What Happens in Court
Coming to court for a hearing can be a nerve-wracking experience. The most straightforward and non-contentious legal cases can reduce grown men to quivering children. The day of the trial could be the culmination of years of dispute – with everything turning on what might only be a short hearing.
Arriving at CourtThe Notice of Hearing tells the parties where and when the claim is due to take place. It may also come with directions to the court and general information about what to expect.
Parties must allow themselves plenty of time to get to court and should aim to arrive at least 15 minutes before the hearing of the claim. There is nothing worse than arriving at court sweaty and exhausted, having got lost on the way. Check the court’s location on a map the day before the hearing: a common mistake is for people to go to the magistrates’ court instead of the county court because they assumed they knew where the “court” was.
Signing In for Your ClaimMost courts of justice now require visitors to go through a security check before entering the building. Cameras are not allowed. Although camera phones are tolerated, security staff could insist on holding onto any cameras until the owner leaves. Sometimes the security staff will also take people’s names and ask which hearing they are attending.
After security the next step is to find the usher dealing with the case and to sign in. At some courts the ushers will sit behind a desk ready to take people’s names. At other courts the ushers sit in the court-room with the judge and only come out to take names in between hearings. Where there is any doubt about the procedure, or if the usher cannot be found, the list of hearings should be located. This will indicate which judge will deal with the claim and in which court room it is to be heard.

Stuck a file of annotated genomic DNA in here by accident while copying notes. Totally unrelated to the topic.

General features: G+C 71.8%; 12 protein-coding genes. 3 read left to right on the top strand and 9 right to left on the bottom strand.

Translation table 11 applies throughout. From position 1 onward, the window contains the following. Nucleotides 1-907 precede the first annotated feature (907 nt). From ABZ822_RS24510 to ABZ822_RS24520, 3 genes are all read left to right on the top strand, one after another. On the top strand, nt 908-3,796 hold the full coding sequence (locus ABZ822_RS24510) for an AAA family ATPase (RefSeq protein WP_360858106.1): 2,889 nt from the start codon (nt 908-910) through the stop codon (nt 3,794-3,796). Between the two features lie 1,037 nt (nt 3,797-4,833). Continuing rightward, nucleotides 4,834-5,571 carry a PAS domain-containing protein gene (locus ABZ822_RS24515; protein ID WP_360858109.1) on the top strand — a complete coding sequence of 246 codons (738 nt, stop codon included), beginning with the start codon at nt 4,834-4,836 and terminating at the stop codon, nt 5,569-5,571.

How the Court Lists ClaimsThe court day is quite limited – theoretically most law courts sit from 10.00 to 4.00 with a one hour break for lunch in the middle. The number of cases can easily exceed the number of hours in the day. A fairly high proportion of cases which have been listed do not go ahead – they may have to be adjourned or often people simply do not bother to attend. In addition the judge’s time is expensive and he is not meant to sit around waiting for people when he could be carrying out justice.
The consequence is that, for most types of cases, the court office may list a number of hearings at the same time – on the assumption that not all of them will go ahead. Therefore, although the Notice of Hearing says that “your case will be heard at 10.00 am” the parties may arrive at court to find that four other small claims trials have also been listed for 10.00 am. Clearly, they cannot not all go ahead at the same time. Unfortunately, engaging with the law involves a lot of waiting around.
The Other SideIf the other side turns up it is quite likely that both parties will find themselves sharing a relatively small waiting area. For some this could be the first time they have seen each other since the dispute arose. If a party feels uncomfortable or threatened by the other side they should talk to the usher who will try to arrange for the parties to wait separately.
The other side may be legally represented and may not, therefore, attend the court themselves. However, a witness may have attended to give evidence. Sometimes parties will come to court with a number of family members or friends for “moral support”, which the other side may find intimidating. Although small claims trials are public hearings they are often held in relatively small court rooms and the judge is unlikely to want large numbers of people in his room unless they are there to provide evidence.